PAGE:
Platelets are clearly implicated in causing arterial thrombosis. Aspirin has been used since antiquity (in the form of salicylate-rich plants) and brought a Nobel prize to those who proved its cardioprotective effects.[13] Since the discovery of its antithrombotic effects, the use of simpler (aspirin) and newer generation antiplatelets has become the cornerstone for treatment of arterial ischemia. However, when we look at Bizzozero's original figurative descriptions for platelets' role in thrombosis, it is important to note that he took care to sketch a white cell embedded in the platelet aggregate.[14] In this respect, the role of monocytes in the development and growth of atherosclerotic plaque is well established, and inflammation has been suggested to play a noteworthy contribution to cardiovascular disorders.[15] Notwithstanding these white cell offerings, only antiplatelets are prescribed for most patients with arterial occlusive disease. However, several of the forenamed gray zone players may also participate in arterial thrombus formation, especially when these clots develop in the absence of well-known risk factors (e.g., in younger individuals and in the absence of atherosclerosis). As another example, hyper-viscosity secondary to polycythemia or leukocytosis, or abundant plasma cells in plasma cell disorders, can increase arterial thrombotic risk.[16] Two other groups where the risk of arterial thrombi is increased are the systemic inflammatory disorders (vasculitides) and autoimmune conditions, neither of which respond adequately to antiplatelet agents.[16] Small strides have been made to consider anticoagulants as adjuncts to antiplatelets in arterial thrombotic disorders. The rivaroxaban in patients with a recent acute coronary syndrome (ATLAS ACS) showed rivaroxaban at 2.5 mg twice daily was able to reduce the rate of major adverse events and stent thrombosis in addition to mortality in the ACS setting compared with placebo.[17] [18] Interestingly, in stark contrast to venous thromboses, research into the gray zone contributions in arterial thrombi has led to identification of ADAMTS-13 (a disintegrin and metalloproteinase with thrombospondin motifs 13) and ultra-large von Willebrand factor multimers in the pathogenesis of thrombotic thrombocytopenia purpura (TTP)[19] and hemolysis-triggered complement activation in complementopathies; both these groups of disorders require specific treatments (plasma exchange/caplacizumab for TTP and eculizumab for complement disorders) other than antiplatelets to inhibit platelet aggregation and ensuing thrombosis.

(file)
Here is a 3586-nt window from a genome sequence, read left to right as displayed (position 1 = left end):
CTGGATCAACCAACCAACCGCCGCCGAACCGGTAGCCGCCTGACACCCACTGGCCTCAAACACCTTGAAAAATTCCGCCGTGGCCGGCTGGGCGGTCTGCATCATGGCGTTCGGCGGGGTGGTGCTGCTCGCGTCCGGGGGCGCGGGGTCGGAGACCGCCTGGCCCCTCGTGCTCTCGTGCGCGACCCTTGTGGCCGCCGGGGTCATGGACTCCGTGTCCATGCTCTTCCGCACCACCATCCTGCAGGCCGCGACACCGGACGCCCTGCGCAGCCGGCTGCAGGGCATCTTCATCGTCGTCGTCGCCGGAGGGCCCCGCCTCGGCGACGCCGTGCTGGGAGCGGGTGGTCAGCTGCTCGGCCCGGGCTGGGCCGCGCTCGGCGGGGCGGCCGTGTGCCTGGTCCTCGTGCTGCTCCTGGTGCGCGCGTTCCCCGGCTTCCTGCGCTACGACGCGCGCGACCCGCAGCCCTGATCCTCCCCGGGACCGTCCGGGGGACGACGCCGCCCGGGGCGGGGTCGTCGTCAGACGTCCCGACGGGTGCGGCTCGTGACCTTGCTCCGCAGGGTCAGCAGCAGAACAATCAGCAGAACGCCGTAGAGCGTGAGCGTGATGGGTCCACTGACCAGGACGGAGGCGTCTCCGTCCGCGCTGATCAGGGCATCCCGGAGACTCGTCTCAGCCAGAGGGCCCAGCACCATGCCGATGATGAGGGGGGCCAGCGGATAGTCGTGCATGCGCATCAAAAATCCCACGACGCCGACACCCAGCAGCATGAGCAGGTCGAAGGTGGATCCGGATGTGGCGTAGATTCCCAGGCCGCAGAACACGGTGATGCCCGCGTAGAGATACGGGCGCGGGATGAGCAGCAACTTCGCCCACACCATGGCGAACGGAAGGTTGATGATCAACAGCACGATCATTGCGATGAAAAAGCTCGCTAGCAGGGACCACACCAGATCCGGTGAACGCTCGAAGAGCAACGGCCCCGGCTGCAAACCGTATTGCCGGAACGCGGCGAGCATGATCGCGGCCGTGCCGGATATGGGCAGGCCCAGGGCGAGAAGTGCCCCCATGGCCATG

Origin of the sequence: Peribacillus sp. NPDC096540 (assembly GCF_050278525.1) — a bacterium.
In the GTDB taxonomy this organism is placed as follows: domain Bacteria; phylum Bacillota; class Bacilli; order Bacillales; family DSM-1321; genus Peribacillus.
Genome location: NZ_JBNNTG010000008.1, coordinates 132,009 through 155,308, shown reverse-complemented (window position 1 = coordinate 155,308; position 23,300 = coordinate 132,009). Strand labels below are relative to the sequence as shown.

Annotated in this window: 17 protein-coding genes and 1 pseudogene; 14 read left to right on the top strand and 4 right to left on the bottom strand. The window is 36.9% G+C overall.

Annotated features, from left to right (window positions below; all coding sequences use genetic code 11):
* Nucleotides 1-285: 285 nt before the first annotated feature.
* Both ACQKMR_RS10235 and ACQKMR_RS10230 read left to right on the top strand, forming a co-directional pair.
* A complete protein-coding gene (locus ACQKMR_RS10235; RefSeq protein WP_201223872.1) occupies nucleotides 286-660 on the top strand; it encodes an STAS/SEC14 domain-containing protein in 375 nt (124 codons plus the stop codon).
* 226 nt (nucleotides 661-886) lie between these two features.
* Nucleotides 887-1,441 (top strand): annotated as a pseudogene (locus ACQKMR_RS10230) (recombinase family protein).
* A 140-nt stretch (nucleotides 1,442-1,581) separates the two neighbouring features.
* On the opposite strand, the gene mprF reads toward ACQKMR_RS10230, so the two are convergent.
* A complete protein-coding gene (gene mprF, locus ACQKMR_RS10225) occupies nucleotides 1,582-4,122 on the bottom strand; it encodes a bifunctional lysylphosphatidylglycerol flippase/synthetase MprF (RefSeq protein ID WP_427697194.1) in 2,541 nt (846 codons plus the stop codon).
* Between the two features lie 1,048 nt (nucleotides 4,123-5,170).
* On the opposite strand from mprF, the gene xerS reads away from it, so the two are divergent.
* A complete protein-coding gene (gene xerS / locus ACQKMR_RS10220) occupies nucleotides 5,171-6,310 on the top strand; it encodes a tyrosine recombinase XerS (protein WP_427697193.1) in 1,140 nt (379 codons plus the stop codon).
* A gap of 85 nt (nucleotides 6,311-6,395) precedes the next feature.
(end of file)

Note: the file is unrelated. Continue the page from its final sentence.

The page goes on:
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The Red, White, and Gray in VITT and Other Conditions